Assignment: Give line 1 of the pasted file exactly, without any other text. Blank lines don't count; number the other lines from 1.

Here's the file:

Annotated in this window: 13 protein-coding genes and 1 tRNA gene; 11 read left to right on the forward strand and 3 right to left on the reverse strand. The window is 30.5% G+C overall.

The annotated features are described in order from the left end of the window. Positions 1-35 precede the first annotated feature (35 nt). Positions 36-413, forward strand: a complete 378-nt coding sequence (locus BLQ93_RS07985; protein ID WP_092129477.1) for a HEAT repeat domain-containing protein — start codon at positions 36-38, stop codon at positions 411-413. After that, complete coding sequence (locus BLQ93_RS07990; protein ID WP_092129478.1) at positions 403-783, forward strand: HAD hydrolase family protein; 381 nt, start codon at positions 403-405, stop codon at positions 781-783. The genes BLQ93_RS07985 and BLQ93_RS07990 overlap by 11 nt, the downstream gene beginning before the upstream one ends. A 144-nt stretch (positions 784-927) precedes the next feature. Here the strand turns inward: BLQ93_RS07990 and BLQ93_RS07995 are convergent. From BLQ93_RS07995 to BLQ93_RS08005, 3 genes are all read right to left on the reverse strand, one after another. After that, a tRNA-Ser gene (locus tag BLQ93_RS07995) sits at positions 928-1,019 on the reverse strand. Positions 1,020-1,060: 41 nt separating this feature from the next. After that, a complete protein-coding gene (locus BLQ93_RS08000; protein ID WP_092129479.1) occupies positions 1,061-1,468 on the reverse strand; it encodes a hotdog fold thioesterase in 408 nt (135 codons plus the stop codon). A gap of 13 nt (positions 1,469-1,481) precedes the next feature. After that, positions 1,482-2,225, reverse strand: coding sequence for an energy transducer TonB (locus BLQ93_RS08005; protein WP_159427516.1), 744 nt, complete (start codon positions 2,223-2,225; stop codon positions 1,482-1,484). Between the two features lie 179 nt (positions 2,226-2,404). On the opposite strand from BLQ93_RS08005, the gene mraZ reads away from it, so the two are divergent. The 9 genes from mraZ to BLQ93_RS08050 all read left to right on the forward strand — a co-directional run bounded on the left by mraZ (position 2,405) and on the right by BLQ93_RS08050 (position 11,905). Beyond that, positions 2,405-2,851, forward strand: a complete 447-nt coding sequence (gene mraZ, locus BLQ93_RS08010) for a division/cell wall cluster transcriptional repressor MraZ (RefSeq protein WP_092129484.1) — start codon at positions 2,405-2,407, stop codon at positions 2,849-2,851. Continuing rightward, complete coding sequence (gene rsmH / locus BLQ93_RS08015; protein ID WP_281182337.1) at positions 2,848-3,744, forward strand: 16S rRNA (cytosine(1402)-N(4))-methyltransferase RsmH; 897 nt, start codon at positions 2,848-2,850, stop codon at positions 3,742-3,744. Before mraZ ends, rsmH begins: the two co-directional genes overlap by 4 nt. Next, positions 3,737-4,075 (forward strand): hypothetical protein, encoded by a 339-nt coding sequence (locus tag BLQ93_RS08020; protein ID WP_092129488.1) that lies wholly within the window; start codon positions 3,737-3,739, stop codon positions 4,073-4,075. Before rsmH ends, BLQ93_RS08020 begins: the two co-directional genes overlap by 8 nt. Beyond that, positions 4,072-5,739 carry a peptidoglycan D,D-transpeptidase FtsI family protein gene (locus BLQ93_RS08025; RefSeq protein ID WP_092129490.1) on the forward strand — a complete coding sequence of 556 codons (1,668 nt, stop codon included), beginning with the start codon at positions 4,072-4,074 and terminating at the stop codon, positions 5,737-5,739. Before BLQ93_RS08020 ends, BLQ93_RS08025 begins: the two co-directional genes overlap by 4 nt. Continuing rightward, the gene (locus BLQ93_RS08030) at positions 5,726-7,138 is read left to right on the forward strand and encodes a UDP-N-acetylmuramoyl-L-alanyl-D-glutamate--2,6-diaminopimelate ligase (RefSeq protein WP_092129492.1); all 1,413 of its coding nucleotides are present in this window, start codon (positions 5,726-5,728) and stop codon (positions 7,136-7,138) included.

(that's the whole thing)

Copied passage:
Annotated in this window: 13 protein-coding genes and 1 tRNA gene; 11 read left to right on the forward strand and 3 right to left on the reverse strand. The window is 30.5% G+C overall.